A very scarce early 19th century Staffordshire pottery figure of a Hessian Soldier, playing a transverse flute and standing on a raised, waisted base with sponged decoration.
Pearlware decorated with overglaze enamel colours.
Circa : 1790-1800
Height : 7⅛” (18.2cm)
Condition: Restoration to ends of flute and to some flaking on the base.
Stock ref : 16512/yiii-/+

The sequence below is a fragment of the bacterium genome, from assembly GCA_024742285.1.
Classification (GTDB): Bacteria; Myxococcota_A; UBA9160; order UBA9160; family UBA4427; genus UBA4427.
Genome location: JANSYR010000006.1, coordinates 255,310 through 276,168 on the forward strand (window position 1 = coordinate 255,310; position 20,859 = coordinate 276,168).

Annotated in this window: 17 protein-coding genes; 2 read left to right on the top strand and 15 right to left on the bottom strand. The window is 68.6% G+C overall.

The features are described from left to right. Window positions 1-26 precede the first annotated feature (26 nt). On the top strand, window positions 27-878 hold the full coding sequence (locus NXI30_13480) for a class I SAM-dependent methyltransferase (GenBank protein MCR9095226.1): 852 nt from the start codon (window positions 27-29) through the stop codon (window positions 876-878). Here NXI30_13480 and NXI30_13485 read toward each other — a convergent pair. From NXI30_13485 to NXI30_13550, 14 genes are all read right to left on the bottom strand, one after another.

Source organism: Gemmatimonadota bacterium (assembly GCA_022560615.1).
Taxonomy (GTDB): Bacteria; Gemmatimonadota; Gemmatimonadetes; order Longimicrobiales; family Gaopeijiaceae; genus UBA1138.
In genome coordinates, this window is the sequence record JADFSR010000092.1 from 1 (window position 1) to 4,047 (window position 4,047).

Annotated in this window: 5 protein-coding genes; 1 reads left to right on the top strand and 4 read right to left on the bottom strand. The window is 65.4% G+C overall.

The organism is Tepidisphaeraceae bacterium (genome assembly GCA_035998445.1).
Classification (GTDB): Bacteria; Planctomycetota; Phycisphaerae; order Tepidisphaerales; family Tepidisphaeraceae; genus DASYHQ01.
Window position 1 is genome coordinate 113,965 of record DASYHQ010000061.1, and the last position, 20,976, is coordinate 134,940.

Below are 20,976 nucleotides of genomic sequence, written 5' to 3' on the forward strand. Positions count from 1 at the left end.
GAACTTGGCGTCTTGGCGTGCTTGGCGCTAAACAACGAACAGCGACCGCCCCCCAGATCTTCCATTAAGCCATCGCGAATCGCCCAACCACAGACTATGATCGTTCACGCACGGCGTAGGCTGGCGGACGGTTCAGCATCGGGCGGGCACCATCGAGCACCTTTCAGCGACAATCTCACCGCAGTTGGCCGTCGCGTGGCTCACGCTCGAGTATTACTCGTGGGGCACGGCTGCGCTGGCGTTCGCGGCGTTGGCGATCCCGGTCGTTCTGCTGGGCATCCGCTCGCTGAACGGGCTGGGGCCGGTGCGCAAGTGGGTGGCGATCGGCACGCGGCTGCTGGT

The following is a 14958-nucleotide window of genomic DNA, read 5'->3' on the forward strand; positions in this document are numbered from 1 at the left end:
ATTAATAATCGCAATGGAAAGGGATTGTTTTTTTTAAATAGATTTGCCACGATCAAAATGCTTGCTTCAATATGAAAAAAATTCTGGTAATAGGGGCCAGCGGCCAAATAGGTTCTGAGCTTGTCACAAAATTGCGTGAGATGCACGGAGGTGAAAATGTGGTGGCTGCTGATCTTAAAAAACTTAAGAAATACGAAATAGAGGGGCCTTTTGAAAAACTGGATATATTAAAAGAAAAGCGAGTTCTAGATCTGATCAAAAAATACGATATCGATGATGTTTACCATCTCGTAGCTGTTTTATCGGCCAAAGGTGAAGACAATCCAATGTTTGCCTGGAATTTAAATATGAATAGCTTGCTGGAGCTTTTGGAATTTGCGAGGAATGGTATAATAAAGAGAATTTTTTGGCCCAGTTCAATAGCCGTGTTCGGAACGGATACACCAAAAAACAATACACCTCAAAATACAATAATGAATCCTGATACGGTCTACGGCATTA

*King George III was also Elector of Hanover, a German principality. When in the 1770s he needed soldiers to fight those American revolutionaries, King George looked across the Channel to his ancestral home and conscripted about 30,000 soldiers to fight for Britain. Some were subjects of Hanover, but the conscripted fighters were all called Hessians because the largest group came from the German principality of Hesse-Kassel. The men were not mercenaries as we know them today. Some were impressed into service, others were forced to serve because they were conscripts, petty thieves, or debtors. Pay was poor and often consisted of daily food, with wages being sent back to the soldiers’ German rulers! Despite this, the Hessians were highly respected fighters, and their discipline earned them the admiration of friend and foe alike. After the Revolutionary War, some Hessians settled in America and Canada of choice. Others had to stay because their rulers did not want them back!